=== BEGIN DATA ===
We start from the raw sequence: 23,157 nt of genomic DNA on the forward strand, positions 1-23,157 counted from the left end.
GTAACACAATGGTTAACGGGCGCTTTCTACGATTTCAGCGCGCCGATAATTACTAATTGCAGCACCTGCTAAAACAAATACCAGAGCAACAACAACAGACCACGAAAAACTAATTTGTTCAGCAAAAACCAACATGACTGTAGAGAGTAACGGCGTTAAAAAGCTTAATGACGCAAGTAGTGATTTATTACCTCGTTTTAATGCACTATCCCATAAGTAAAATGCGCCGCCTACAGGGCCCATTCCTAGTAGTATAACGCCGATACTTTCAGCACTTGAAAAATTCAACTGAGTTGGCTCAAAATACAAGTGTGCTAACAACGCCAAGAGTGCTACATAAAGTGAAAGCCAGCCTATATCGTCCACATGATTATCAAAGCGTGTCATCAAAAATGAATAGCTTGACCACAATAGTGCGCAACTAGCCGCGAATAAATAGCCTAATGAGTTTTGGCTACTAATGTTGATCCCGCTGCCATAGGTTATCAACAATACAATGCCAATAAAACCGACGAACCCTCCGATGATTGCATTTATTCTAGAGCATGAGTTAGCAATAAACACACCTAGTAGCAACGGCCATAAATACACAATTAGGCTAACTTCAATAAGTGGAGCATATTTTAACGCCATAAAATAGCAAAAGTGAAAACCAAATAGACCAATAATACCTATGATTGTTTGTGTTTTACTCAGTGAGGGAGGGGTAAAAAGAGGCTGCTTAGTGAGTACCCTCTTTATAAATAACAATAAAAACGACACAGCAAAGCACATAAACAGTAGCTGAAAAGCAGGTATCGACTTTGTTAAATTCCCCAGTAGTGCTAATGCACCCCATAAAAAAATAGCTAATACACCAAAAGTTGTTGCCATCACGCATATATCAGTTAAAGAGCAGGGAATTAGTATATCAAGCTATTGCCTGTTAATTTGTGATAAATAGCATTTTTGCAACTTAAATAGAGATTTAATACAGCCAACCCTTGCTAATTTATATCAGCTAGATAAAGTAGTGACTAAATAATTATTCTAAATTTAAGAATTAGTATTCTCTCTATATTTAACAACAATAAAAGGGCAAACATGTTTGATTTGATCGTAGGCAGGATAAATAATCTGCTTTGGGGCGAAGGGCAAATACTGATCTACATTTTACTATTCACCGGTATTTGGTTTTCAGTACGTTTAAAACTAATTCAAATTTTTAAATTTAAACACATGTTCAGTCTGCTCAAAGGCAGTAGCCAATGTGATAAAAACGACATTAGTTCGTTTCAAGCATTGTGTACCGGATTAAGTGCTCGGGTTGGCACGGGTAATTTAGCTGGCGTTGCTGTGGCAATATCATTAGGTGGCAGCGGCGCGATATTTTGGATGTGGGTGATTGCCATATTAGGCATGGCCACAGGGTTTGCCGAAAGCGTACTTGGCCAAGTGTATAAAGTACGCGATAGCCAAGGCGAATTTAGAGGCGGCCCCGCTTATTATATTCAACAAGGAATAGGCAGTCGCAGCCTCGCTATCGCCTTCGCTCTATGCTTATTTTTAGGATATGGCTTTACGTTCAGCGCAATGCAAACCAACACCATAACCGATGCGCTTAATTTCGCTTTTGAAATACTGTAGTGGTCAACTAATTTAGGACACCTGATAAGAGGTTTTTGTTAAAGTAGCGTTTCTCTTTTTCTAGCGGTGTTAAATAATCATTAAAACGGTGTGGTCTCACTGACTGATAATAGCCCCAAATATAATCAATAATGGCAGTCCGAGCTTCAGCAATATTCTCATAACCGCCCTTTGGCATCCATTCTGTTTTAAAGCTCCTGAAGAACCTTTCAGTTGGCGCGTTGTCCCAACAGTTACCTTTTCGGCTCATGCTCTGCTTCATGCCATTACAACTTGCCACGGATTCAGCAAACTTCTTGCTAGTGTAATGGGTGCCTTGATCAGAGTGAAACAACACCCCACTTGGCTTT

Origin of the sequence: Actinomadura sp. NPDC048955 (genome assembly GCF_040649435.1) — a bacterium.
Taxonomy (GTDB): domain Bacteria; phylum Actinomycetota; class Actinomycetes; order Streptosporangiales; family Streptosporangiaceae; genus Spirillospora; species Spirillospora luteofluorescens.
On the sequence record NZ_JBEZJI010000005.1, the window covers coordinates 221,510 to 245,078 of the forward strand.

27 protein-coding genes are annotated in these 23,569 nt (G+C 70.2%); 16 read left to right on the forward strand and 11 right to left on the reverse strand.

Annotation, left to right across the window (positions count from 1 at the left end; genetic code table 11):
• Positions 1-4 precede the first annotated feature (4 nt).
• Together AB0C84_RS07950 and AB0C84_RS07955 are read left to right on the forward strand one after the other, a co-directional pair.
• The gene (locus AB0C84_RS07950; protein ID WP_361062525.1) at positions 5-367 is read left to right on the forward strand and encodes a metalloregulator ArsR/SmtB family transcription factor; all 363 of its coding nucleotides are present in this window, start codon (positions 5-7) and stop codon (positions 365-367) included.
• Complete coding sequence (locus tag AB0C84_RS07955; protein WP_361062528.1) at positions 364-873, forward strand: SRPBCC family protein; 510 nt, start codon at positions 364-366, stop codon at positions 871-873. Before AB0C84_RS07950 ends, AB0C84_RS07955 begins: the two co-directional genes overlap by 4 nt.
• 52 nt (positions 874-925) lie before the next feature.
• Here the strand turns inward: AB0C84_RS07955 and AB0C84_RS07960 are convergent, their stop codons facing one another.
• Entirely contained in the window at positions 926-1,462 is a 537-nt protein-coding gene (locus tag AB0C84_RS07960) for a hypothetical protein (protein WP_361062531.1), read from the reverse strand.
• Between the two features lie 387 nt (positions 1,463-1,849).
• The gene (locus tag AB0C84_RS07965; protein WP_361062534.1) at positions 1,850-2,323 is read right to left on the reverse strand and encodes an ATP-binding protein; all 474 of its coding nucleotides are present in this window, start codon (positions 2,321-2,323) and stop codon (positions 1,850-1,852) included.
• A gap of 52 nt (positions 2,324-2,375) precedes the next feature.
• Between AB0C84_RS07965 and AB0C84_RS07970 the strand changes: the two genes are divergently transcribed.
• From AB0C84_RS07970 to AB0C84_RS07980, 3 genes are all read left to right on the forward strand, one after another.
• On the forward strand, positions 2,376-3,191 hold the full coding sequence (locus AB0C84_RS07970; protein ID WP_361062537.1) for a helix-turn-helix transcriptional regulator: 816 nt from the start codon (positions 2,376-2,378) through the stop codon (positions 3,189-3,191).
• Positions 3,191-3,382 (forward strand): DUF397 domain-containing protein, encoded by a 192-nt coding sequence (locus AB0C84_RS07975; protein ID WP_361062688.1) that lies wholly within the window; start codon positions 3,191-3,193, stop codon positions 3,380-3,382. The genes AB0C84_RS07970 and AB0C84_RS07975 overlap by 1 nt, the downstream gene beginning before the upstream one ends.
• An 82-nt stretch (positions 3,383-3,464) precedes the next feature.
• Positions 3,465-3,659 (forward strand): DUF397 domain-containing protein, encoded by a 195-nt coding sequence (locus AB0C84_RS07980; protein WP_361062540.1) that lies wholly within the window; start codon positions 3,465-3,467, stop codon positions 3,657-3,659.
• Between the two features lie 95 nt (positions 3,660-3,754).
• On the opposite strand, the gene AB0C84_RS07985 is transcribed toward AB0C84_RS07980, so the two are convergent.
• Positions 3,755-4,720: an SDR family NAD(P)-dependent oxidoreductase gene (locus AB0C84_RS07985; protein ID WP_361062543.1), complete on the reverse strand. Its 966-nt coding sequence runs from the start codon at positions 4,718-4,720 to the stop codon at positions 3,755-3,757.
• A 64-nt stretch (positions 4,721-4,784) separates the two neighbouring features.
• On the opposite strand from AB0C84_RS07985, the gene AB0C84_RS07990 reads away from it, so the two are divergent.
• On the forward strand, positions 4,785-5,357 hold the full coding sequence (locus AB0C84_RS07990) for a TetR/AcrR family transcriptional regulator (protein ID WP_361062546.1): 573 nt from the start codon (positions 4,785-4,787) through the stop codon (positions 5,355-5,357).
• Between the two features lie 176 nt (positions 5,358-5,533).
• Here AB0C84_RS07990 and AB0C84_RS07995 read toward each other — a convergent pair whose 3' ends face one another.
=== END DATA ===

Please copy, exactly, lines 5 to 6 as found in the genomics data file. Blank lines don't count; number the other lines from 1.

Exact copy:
On the sequence record NZ_JBEZJI010000005.1, the window covers coordinates 221,510 to 245,078 of the forward strand.

27 protein-coding genes are annotated in these 23,569 nt (G+C 70.2%); 16 read left to right on the forward strand and 11 right to left on the reverse strand.